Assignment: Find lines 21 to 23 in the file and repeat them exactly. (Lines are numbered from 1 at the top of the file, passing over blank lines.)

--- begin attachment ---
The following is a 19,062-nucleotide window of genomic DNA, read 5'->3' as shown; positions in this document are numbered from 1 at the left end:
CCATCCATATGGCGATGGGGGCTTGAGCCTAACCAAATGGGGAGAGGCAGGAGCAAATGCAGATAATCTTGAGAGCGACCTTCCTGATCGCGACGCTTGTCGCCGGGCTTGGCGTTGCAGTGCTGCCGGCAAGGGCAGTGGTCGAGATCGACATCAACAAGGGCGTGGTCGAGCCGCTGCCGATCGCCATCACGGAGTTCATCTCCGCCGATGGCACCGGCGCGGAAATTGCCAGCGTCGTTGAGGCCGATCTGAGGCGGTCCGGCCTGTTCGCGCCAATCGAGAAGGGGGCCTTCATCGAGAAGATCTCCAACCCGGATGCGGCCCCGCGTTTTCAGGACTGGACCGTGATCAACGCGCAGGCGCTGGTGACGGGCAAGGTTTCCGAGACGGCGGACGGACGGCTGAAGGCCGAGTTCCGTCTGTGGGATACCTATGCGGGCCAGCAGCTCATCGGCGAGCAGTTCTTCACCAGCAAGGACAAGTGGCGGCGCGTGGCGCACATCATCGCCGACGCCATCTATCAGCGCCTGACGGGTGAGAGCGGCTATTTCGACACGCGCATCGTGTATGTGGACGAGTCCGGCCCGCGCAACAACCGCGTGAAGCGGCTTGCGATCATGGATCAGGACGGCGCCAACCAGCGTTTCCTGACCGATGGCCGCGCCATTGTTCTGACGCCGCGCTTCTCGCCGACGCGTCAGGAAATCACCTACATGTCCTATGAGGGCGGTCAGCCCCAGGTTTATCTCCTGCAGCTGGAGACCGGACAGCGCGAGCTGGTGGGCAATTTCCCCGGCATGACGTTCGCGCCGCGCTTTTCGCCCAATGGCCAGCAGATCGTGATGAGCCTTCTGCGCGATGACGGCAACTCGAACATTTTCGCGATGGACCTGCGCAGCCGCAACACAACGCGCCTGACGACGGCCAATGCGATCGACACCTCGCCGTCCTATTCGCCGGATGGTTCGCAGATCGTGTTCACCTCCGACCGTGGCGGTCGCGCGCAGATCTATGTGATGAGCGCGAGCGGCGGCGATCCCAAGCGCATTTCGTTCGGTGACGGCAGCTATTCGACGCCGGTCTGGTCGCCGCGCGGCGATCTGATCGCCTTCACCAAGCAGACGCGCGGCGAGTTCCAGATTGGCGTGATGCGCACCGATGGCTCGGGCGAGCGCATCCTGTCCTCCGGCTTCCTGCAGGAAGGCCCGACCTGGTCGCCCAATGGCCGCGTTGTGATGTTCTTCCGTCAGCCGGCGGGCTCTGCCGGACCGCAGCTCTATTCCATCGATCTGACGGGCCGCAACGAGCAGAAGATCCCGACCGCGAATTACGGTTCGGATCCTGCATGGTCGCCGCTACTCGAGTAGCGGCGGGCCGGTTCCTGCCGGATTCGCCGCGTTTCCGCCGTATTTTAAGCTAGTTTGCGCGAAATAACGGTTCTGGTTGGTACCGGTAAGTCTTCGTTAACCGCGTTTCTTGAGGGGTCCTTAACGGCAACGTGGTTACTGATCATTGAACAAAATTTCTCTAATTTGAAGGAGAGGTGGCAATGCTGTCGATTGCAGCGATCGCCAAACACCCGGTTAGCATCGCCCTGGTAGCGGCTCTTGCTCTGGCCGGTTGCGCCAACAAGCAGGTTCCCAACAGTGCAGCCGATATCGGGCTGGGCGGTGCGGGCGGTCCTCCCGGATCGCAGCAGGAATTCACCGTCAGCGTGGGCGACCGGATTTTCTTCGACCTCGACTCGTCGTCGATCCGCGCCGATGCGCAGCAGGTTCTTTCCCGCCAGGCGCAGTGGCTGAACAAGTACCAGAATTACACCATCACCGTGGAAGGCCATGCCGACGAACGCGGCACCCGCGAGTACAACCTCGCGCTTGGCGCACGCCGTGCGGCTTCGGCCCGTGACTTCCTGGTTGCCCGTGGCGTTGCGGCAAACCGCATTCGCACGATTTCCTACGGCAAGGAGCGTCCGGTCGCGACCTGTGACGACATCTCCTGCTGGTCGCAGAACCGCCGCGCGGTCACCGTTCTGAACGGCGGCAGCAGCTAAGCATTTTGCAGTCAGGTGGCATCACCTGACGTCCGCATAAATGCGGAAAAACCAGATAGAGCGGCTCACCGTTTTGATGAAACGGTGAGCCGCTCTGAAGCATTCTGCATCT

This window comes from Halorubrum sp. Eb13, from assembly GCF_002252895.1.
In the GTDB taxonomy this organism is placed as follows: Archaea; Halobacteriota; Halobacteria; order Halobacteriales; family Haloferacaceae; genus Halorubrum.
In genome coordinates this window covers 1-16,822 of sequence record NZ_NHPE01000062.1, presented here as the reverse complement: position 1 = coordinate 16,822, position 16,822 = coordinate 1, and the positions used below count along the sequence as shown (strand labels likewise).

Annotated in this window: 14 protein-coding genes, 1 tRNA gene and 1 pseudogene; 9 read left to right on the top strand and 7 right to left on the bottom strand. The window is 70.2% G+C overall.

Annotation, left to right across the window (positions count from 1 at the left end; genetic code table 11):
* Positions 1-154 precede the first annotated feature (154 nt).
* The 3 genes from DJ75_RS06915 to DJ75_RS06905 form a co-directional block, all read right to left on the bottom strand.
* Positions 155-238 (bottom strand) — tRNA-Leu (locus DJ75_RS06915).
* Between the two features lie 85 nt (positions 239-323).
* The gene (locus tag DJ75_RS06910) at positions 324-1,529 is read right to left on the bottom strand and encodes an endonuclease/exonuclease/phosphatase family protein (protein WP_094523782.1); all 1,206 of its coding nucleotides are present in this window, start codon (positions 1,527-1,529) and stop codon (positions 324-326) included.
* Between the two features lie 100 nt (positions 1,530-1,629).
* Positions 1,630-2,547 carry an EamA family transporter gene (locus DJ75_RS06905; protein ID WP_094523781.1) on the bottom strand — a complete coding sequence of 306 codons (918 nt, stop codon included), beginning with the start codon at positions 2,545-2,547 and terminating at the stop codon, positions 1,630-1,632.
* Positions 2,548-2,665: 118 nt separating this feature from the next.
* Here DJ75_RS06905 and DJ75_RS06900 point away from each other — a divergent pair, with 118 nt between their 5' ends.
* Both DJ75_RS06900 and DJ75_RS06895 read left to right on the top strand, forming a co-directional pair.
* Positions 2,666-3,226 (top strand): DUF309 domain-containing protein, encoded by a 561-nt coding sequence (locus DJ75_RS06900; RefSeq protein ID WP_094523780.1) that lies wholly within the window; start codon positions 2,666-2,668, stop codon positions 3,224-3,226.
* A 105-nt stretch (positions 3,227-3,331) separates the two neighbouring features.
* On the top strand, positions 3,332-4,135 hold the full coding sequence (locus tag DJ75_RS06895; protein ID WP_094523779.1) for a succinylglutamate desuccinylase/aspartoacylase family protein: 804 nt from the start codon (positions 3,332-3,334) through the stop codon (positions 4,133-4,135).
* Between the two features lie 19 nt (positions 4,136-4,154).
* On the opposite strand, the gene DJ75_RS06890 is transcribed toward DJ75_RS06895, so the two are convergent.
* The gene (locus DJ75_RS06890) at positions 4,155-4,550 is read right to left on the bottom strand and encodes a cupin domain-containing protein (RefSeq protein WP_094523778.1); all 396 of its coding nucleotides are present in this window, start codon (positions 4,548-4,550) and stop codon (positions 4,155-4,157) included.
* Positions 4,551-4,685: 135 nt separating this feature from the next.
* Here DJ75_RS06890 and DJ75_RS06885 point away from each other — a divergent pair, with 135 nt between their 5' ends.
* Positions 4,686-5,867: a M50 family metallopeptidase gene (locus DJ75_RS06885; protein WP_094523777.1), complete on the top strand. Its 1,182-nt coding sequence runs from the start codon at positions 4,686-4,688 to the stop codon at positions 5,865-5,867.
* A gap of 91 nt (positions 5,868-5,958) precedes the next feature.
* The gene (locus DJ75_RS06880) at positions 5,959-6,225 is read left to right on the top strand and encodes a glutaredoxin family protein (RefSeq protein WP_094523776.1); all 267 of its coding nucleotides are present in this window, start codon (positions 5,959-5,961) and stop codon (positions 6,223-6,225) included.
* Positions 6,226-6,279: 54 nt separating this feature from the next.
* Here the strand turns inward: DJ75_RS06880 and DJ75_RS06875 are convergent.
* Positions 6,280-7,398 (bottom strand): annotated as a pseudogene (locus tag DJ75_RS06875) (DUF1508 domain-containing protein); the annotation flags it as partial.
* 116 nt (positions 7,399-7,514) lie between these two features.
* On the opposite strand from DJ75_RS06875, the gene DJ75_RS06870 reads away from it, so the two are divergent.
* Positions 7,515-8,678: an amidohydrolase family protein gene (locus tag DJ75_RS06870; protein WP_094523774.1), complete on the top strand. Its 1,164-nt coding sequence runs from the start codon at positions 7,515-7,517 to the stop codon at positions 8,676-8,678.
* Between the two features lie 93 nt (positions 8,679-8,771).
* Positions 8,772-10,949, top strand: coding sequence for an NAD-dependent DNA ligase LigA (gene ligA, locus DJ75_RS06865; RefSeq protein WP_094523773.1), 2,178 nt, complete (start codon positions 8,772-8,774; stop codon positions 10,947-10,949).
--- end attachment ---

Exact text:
* Between the two features lie 19 nt (positions 4,136-4,154).
* On the opposite strand, the gene DJ75_RS06890 is transcribed toward DJ75_RS06895, so the two are convergent.
* The gene (locus DJ75_RS06890) at positions 4,155-4,550 is read right to left on the bottom strand and encodes a cupin domain-containing protein (RefSeq protein WP_094523778.1); all 396 of its coding nucleotides are present in this window, start codon (positions 4,548-4,550) and stop codon (positions 4,155-4,157) included.